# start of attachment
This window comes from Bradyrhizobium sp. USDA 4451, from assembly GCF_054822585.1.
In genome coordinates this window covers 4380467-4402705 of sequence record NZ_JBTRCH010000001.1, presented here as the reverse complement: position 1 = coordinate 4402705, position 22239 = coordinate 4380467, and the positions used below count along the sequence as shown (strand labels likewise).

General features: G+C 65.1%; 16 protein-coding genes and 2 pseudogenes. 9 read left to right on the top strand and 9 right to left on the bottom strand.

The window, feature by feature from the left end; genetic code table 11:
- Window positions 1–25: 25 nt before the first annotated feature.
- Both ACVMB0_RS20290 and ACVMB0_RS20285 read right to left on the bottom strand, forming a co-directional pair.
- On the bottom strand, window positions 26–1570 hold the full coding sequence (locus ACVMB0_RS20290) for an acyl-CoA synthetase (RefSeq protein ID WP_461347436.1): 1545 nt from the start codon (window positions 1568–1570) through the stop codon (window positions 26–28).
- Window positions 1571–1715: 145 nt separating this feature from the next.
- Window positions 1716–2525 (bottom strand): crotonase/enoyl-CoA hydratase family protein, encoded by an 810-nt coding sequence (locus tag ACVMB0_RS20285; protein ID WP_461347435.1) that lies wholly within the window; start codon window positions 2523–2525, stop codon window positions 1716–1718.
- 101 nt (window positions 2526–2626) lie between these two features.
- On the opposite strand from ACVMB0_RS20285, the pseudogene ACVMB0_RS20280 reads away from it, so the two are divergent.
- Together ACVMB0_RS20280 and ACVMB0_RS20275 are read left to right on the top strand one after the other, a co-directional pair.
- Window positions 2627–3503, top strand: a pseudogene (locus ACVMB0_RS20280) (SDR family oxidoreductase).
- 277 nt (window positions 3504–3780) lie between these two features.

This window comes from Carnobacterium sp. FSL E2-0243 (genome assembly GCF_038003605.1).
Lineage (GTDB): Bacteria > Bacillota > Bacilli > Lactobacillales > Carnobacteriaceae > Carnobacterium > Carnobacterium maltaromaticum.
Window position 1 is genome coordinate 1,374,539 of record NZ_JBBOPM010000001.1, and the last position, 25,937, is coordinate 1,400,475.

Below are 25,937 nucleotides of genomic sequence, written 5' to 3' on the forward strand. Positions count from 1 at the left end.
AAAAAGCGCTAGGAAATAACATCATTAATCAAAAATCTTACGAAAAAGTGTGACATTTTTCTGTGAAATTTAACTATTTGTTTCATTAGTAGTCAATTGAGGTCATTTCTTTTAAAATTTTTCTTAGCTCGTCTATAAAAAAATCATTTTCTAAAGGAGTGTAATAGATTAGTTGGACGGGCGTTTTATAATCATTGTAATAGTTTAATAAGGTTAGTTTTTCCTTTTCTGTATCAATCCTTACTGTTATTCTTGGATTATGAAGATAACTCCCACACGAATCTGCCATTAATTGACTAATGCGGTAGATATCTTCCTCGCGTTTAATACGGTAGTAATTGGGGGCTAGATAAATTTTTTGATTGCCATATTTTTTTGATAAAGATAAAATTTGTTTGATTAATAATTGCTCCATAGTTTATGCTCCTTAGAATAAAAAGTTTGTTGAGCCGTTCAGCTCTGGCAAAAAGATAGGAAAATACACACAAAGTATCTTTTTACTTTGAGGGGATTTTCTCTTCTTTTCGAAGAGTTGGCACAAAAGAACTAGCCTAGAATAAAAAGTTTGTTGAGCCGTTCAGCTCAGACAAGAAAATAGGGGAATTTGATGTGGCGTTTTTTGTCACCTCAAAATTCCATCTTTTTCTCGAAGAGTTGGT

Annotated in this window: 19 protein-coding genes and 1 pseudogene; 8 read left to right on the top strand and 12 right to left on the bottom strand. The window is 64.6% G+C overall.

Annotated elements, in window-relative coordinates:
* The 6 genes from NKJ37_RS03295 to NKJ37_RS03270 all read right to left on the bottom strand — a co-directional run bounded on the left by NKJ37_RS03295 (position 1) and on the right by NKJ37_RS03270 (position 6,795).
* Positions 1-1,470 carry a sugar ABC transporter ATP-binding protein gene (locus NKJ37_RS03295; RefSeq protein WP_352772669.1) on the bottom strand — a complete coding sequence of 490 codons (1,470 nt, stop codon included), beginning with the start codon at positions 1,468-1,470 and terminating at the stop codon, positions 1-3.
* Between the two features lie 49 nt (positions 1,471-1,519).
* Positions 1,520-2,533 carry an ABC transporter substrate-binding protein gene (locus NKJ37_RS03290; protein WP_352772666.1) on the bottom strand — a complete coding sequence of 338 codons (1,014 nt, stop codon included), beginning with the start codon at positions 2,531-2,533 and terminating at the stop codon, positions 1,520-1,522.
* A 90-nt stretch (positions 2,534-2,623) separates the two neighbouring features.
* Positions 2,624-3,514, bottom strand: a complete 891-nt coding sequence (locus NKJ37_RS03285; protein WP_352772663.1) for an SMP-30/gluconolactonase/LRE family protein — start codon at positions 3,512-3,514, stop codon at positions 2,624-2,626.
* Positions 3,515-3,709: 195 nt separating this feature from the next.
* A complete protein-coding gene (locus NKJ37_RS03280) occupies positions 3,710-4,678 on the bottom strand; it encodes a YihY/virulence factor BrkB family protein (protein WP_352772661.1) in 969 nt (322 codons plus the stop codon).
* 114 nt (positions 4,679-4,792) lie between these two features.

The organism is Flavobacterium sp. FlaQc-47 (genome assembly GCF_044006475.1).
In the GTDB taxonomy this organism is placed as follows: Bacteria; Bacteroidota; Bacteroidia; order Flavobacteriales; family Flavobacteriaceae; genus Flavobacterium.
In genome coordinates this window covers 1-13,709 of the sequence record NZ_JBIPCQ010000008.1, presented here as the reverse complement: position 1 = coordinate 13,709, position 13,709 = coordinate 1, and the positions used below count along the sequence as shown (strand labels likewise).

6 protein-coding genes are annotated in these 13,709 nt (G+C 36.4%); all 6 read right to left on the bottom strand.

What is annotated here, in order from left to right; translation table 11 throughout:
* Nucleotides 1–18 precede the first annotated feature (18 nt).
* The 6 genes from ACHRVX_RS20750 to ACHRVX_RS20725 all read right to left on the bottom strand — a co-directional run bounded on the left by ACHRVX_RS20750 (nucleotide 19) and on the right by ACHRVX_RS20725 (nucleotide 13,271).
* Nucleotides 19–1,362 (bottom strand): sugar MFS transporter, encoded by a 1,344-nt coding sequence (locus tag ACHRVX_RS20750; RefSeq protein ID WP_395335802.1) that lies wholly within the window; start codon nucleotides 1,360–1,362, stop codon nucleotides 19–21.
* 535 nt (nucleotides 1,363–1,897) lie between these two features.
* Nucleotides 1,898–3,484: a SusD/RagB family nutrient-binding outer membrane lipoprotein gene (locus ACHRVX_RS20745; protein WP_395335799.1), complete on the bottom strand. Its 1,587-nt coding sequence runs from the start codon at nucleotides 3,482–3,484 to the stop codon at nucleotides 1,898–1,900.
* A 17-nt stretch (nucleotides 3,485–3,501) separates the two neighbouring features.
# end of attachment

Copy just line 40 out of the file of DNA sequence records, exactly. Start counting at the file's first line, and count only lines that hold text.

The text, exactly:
* Nucleotides 1,898–3,484: a SusD/RagB family nutrient-binding outer membrane lipoprotein gene (locus ACHRVX_RS20745; protein WP_395335799.1), complete on the bottom strand. Its 1,587-nt coding sequence runs from the start codon at nucleotides 3,482–3,484 to the stop codon at nucleotides 1,898–1,900.